The basic and most important reason for voting Yes is that only independence will enable us to extend and complete our democracy. The proposition is simple. Collectively, we, the people who live in Scotland will be ones who will do the best job, over time, of making Scotland a stronger, fairer and more successful country. Full democracy means that we will have to take responsibility for our relations with the rest of the world. This for me is one of the more exciting prospects that will come with independence. For it is only with independence that Scotland will be able to fully participate in and contribute to all the international bodies that are relevant to us and our future.
To some extent this already happens. Usually missed by our Britnat friends, Scotland is already an independent country in most sports, with our own, direct representation on the key world and European federations. No-one, not even those in the No campaign questions this. Political independence will mean we can build on this experience and secure our own, direct representation in all the other international organizations that interest us.
Some will be obvious and pretty uncontroversial, such as joining the United Nations, World Health Organization, World Trade Organizaton, the European Union etc. Others will be a bit more controversial, such as joining NATO. However away from the big world and continental bodies, an independent Scotland will be able to join some of smaller, regional organizations. Two immediately spring to mind – the British and Irish Council and the Nordic Council. With Scottish independence, the British and Irish Council will have the opportunity to become a more important and meaningful body, representing as it will three sovereign states, alongside the devolved administrations of Wales and Northern Ireland. Perhaps the time will come for England to be represented in this council.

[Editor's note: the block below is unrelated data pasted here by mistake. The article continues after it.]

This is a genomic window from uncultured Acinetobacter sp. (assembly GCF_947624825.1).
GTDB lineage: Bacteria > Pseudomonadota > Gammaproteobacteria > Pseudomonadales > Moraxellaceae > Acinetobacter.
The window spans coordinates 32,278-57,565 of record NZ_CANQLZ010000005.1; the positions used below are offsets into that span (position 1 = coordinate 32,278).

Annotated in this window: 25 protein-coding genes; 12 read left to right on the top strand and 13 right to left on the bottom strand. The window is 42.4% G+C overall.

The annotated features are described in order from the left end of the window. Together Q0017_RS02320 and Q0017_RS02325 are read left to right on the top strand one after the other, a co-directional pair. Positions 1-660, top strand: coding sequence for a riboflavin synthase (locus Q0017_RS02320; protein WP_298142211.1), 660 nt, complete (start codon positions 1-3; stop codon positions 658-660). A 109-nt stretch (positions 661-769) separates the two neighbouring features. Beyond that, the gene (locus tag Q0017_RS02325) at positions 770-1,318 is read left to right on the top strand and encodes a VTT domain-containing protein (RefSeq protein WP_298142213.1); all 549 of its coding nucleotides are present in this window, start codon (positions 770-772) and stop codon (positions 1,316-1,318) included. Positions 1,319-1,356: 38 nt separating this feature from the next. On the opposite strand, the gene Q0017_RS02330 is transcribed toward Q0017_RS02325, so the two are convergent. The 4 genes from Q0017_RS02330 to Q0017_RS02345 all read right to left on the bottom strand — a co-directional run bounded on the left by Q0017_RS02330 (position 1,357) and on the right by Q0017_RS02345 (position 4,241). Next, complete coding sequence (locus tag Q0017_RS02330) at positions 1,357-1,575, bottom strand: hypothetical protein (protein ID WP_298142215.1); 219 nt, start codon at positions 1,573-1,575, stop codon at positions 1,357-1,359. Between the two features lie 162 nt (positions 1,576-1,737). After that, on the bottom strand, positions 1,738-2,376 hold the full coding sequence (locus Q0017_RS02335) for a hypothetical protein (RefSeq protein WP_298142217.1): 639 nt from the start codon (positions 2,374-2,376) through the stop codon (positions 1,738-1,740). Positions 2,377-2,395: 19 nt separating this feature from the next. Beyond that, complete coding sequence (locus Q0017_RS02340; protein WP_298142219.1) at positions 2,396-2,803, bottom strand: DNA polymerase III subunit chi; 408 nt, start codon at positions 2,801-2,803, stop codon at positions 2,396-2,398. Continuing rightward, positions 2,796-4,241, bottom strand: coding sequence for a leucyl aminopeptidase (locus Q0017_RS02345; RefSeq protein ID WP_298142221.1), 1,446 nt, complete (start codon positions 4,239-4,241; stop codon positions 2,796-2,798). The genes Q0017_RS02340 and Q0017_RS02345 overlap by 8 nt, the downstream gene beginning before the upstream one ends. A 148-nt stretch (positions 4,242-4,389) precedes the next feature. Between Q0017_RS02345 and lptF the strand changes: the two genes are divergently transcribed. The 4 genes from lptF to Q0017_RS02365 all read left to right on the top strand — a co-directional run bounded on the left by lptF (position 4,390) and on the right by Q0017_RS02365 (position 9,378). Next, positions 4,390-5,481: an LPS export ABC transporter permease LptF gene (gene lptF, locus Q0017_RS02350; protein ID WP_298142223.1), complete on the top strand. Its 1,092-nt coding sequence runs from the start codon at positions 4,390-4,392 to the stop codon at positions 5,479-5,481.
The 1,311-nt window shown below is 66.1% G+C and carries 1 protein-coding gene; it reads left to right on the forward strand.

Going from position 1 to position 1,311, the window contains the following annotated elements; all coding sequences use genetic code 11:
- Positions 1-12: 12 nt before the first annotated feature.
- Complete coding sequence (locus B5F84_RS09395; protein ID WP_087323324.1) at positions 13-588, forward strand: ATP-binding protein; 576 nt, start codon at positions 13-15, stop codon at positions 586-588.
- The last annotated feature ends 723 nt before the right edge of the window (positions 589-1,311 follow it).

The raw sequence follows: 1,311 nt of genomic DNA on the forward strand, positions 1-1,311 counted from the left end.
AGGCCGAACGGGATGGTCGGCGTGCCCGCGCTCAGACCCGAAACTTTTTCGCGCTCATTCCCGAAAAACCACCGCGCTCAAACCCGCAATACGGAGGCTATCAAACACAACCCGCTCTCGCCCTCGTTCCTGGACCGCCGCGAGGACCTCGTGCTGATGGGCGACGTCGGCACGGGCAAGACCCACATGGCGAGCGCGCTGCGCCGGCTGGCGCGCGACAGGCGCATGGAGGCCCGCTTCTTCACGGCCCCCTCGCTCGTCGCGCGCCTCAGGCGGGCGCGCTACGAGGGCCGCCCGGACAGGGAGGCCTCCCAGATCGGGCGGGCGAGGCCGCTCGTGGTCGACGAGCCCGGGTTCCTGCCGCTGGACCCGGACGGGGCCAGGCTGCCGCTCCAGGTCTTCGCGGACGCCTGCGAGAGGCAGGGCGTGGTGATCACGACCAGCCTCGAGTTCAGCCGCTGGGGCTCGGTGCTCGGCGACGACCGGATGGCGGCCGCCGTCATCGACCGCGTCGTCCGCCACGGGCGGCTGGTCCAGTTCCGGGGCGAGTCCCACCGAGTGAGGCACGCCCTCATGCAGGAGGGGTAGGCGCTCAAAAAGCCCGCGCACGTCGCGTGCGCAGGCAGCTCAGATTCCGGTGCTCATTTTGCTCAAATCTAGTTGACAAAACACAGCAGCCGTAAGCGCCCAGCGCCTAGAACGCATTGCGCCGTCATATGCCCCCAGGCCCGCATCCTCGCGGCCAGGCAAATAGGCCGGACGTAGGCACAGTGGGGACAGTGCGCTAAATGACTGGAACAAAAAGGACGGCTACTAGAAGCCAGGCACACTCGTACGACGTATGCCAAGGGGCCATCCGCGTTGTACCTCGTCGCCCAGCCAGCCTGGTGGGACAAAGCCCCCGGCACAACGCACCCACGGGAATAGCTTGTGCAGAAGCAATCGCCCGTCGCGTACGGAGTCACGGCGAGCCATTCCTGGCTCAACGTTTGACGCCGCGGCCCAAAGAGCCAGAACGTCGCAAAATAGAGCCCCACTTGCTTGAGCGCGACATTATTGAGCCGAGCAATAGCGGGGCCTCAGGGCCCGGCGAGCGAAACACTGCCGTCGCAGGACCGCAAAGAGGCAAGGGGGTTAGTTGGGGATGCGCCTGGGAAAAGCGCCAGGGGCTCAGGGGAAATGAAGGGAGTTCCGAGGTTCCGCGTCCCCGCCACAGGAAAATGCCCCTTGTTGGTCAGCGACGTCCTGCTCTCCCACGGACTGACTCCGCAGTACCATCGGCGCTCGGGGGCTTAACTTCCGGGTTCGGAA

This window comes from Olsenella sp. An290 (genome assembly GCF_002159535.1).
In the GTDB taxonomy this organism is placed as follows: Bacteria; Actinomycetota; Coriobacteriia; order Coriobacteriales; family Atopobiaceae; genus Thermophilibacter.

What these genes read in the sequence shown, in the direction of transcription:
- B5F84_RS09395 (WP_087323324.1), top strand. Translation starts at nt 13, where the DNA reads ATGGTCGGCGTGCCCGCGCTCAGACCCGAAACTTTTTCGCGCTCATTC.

The Nordic Council is still a bit of an unknown entity in Scotland. Despite the best efforts of Lesley Riddoch and Nordic Horizons. Yet Scotland has a lot to gain from closer co-operation with our Nordic neighbours. I wrote a post about this way back in 2009, which you can access here. As I wrote then Scotland should apply for observer status with the Nordic Council irrespective of the result of the referendum. Independence of course will mean we can opt for full membership. The key point is that with both councils, Scotland has much to contribute and equally, much to learn from the experience of our neighbours. The great advantage of independence and the chance to join other groups is that this sharing and learning will no longer be filtered by the lens of Westminster and London.
Freeing ourselves from this Westminster/London centric view of the world will be one of the major benefits of independence. And not only at official, governmental level. Independence is likely to have a major impact on the media in Scotland, both print and broadcast. Whatever becomes of the BBC post independence, the big, big advantage for all of us it that it will not be British and will no longer be run from London. We badly need a broadcasting service which is open to developments around the world and does not automatically treat what happens in England as of prime significance. As many commentators have pointed out Scotland is much closer to the European norm in education for example than is England. Our broadcasters should reflect this and keep us more informed about how education and other public services are delivered and financed in the rest of Europe as opposed to using England as the preferred benchmark. While our Nordic neighbours would seem obvious territory for greater coverage, I am sure we can learn from developments in countries as far away as Australia, New Zealand, Venezuela etc. Once free from looking at everything through the filters of London, everything becomes possible.
Changes in broadcasting are likely to happen almost immediately after a Yes vote. However the print media world may take longer to change. Though change it must. Detailed coverage of Westminster politics will soon cease to have much significance in an independent Scotland. This should open up new possibilities for Scottish based and hopefully, Scottish owned newspapers. Other relatively small independent countries, such as Denmark, Ireland, Switzerland etc all manage to sustain quality newspapers which combine in-depth coverage of national developments with good coverage of international affairs. Who knows, some of our budding journalists might welcome the chance to cover changes in Germany, Scandinavia, France, Canada etc, instead of just toddling down the road to London. We desperately need a media which informs us of developments from around the world which are relevant to the key issues in Scotland. A responsive and responsible Scottish media may be one of the most welcome if unexpected benefits of a Yes vote.